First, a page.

Friday , October 22 2021
Home / Calculated Risk / Case-Shiller: National House Price Index increased 16.6% year-over-year in May

Case-Shiller: National House Price Index increased 16.6% year-over-year in May

Summary:
S&P/Case-Shiller released the monthly Home Price Indices for May ("May" is a 3 month average of March, April and May prices).This release includes prices for 20 individual cities, two composite indices (for 10 cities and 20 cities) and the monthly National index.From S&P: S&P Corelogic Case-Shiller Index Reports Record High Annual Home Price Gain Of 16.6% In MayThe S&P CoreLogic Case-Shiller U.S. National Home Price NSA Index, covering all nine U.S. census divisions, reported a 16.6% annual gain in May, up from 14.8% in the previous month. The 10-City Composite annual increase came in at 16.4%, up from 14.5% in the previous month. The 20-City Composite posted a 17.0% year-over-year gain, up from 15.0% in the previous month. Phoenix, San Diego, and Seattle reported the highest

Topics:
Calculated Risk considers the following as important:

This could be interesting, too:

Tyler Durden writes Shipping Containers From Stranded Ships Abandoned In California Neighborhoods

Tyler Durden writes China Tested Two Nuclear-Capable Hypersonic Glide Vehicles This Summer, FT Reports

Tyler Durden writes WSB’ers Help Drive Trump’s “TRUTH Social” SPAC Up Over 600% On The Day

Tyler Durden writes Salmonella Outbreak In Multiple States Linked To Onions: CDC

S&P/Case-Shiller released the monthly Home Price Indices for May ("May" is a 3 month average of March, April and May prices).

This release includes prices for 20 individual cities, two composite indices (for 10 cities and 20 cities) and the monthly National index.

From S&P: S&P Corelogic Case-Shiller Index Reports Record High Annual Home Price Gain Of 16.6% In May
The S&P CoreLogic Case-Shiller U.S. National Home Price NSA Index, covering all nine U.S. census divisions, reported a 16.6% annual gain in May, up from 14.8% in the previous month. The 10-City Composite annual increase came in at 16.4%, up from 14.5% in the previous month. The 20-City Composite posted a 17.0% year-over-year gain, up from 15.0% in the previous month.

Phoenix, San Diego, and Seattle reported the highest year-over-year gains among the 20 cities in May. Phoenix led the way with a 25.9% year-over-year price increase, followed by San Diego with a 24.7% increase and Seattle with a 23.4% increase. All 20 cities reported higher price increases in the year ending May 2021 versus the year ending April 2021.
...
Before seasonal adjustment, the U.S. National Index posted a 2.1% month-over-month increase in May, while the 10-City and 20-City Composites both posted increases of 1.9% and 2.1%, respectively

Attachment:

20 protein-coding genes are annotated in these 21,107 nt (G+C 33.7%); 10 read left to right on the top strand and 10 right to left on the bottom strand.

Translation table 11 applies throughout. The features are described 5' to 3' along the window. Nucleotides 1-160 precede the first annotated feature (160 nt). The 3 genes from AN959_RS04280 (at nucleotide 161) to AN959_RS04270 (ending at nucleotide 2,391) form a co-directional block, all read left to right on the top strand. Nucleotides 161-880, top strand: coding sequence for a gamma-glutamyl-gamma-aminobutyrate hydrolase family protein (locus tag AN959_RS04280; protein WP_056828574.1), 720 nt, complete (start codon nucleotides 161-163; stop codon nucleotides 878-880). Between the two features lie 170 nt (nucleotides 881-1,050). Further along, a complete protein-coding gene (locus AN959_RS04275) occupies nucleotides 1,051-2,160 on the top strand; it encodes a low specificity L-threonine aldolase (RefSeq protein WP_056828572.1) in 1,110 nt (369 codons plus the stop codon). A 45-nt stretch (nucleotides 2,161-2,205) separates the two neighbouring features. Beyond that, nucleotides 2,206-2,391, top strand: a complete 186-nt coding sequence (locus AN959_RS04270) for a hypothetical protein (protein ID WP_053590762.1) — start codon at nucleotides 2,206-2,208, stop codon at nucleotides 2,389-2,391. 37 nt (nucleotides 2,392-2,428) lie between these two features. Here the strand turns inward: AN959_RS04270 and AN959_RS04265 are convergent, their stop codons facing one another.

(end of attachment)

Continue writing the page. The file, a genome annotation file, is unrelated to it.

After seasonal adjustment, the U.S. National Index posted a month-over-month increase of 1.7%, and the 10-City and 20-City Composites both posted increases of 1.7% and 1.8%, respectively. In May, all 20 cities reported increases before and after seasonal adjustments.

“Housing price growth set a record for the second consecutive month in May 2021,” says Craig J. Lazzara, Managing Director and Global Head of Index Investment Strategy at S&P DJI. “The National Composite Index marked its twelfth consecutive month of accelerating prices with a 16.6% gain from year-ago levels, up from 14.8% in April. This acceleration is also reflected in the 10- and 20-City Composites (up 16.4% and 17.0%, respectively). The market’s strength continues to be broadly-based: all 20 cities rose, and all 20 gained more in the 12 months ended in May than they had gained in the 12 months ended in April. Prices in 18 of our 20 cities now stand at all-time highs, as do the National Composite and both the 10- and 20-City indices.

“A month ago, I described April’s performance as “truly extraordinary,” and this month I find myself running out of superlatives. The 16.6% gain is the highest reading in more than 30 years of S&P CoreLogic Case-Shiller data. As was the case last month, five cities – Charlotte, Cleveland, Dallas, Denver, and Seattle – joined the National Composite in recording their all-time highest 12-month gains. Price gains in all 20 cities were in the top quartile of historical performance; in 17 cities, price gains were in top decile.

“We have previously suggested that the strength in the U.S. housing market is being driven in part by reaction to the COVID pandemic, as potential buyers move from urban apartments to suburban homes. May’s data continue to be consistent with this hypothesis. This demand surge may simply represent an acceleration of purchases that would have occurred anyway over the next several years. Alternatively, there may have been a secular change in locational preferences, leading to a permanent shift in the demand curve for housing. More time and data will be required to analyze this question.
emphasis added
Case-Shiller: National House Price Index increased 16.6% year-over-year in May Click on graph for larger image.

The first graph shows the nominal seasonally adjusted Composite 10, Composite 20 and National indices (the Composite 20 was started in January 2000).

The Composite 10 index is up 1.7 in May (SA).

The Composite 20 index is up 1.8% (SA) in May.

The National index is 38% above the bubble peak (SA), and up 1.7% (SA) in May.  The National index is up 86% from the post-bubble low set in February 2012 (SA).

Case-Shiller: National House Price Index increased 16.6% year-over-year in May The second graph shows the year-over-year change in all three indices.

The Composite 10 SA is up 16.4% compared to May 2020.  The Composite 20 SA is up 17.0% year-over-year.

The National index SA is up 164.6% year-over-year.

Price increases were slightly above expectations.  I'll have more later.

Leave a Reply

Your email address will not be published. Required fields are marked *

This site uses Akismet to reduce spam. Learn how your comment data is processed.